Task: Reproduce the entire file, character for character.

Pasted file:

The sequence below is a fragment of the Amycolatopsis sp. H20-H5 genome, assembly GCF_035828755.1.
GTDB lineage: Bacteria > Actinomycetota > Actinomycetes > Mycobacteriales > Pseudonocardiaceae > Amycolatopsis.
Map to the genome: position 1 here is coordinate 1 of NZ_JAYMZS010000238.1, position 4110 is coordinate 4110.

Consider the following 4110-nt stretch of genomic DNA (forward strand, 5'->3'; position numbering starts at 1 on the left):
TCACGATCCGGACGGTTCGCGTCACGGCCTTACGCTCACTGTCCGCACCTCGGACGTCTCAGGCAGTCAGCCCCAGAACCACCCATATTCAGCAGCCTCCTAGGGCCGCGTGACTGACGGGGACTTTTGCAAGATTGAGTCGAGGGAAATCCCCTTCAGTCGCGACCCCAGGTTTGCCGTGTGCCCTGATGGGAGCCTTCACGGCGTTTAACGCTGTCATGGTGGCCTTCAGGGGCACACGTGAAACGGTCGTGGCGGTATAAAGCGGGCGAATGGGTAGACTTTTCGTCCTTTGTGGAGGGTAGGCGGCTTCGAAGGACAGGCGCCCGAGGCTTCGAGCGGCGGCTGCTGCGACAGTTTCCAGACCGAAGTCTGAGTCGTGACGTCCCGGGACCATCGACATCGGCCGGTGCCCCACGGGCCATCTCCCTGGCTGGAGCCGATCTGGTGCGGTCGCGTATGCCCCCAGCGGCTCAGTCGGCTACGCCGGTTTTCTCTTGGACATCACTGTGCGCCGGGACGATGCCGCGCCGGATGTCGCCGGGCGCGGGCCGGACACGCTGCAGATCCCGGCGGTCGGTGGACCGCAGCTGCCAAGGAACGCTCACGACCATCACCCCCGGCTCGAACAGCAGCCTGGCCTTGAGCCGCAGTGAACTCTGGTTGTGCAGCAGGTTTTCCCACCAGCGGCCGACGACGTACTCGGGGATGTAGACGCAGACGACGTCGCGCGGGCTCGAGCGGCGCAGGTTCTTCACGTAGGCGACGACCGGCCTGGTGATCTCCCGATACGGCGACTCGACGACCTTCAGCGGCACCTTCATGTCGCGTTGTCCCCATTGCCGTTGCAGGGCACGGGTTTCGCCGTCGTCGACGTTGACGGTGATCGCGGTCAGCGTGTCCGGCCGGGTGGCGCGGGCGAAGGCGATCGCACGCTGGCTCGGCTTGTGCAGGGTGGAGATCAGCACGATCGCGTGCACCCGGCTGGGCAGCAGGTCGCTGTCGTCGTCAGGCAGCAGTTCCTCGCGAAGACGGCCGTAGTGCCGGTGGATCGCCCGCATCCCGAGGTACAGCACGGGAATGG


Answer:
The sequence below is a fragment of the Amycolatopsis sp. H20-H5 genome, assembly GCF_035828755.1.
GTDB lineage: Bacteria > Actinomycetota > Actinomycetes > Mycobacteriales > Pseudonocardiaceae > Amycolatopsis.
Map to the genome: position 1 here is coordinate 1 of NZ_JAYMZS010000238.1, position 4110 is coordinate 4110.

Consider the following 4110-nt stretch of genomic DNA (forward strand, 5'->3'; position numbering starts at 1 on the left):
TCACGATCCGGACGGTTCGCGTCACGGCCTTACGCTCACTGTCCGCACCTCGGACGTCTCAGGCAGTCAGCCCCAGAACCACCCATATTCAGCAGCCTCCTAGGGCCGCGTGACTGACGGGGACTTTTGCAAGATTGAGTCGAGGGAAATCCCCTTCAGTCGCGACCCCAGGTTTGCCGTGTGCCCTGATGGGAGCCTTCACGGCGTTTAACGCTGTCATGGTGGCCTTCAGGGGCACACGTGAAACGGTCGTGGCGGTATAAAGCGGGCGAATGGGTAGACTTTTCGTCCTTTGTGGAGGGTAGGCGGCTTCGAAGGACAGGCGCCCGAGGCTTCGAGCGGCGGCTGCTGCGACAGTTTCCAGACCGAAGTCTGAGTCGTGACGTCCCGGGACCATCGACATCGGCCGGTGCCCCACGGGCCATCTCCCTGGCTGGAGCCGATCTGGTGCGGTCGCGTATGCCCCCAGCGGCTCAGTCGGCTACGCCGGTTTTCTCTTGGACATCACTGTGCGCCGGGACGATGCCGCGCCGGATGTCGCCGGGCGCGGGCCGGACACGCTGCAGATCCCGGCGGTCGGTGGACCGCAGCTGCCAAGGAACGCTCACGACCATCACCCCCGGCTCGAACAGCAGCCTGGCCTTGAGCCGCAGTGAACTCTGGTTGTGCAGCAGGTTTTCCCACCAGCGGCCGACGACGTACTCGGGGATGTAGACGCAGACGACGTCGCGCGGGCTCGAGCGGCGCAGGTTCTTCACGTAGGCGACGACCGGCCTGGTGATCTCCCGATACGGCGACTCGACGACCTTCAGCGGCACCTTCATGTCGCGTTGTCCCCATTGCCGTTGCAGGGCACGGGTTTCGCCGTCGTCGACGTTGACGGTGATCGCGGTCAGCGTGTCCGGCCGGGTGGCGCGGGCGAAGGCGATCGCACGCTGGCTCGGCTTGTGCAGGGTGGAGATCAGCACGATCGCGTGCACCCGGCTGGGCAGCAGGTCGCTGTCGTCGTCAGGCAGCAGTTCCTCGCGAAGACGGCCGTAGTGCCGGTGGATCGCCCGCATCCCGAGGTACAGCACGGGAATGG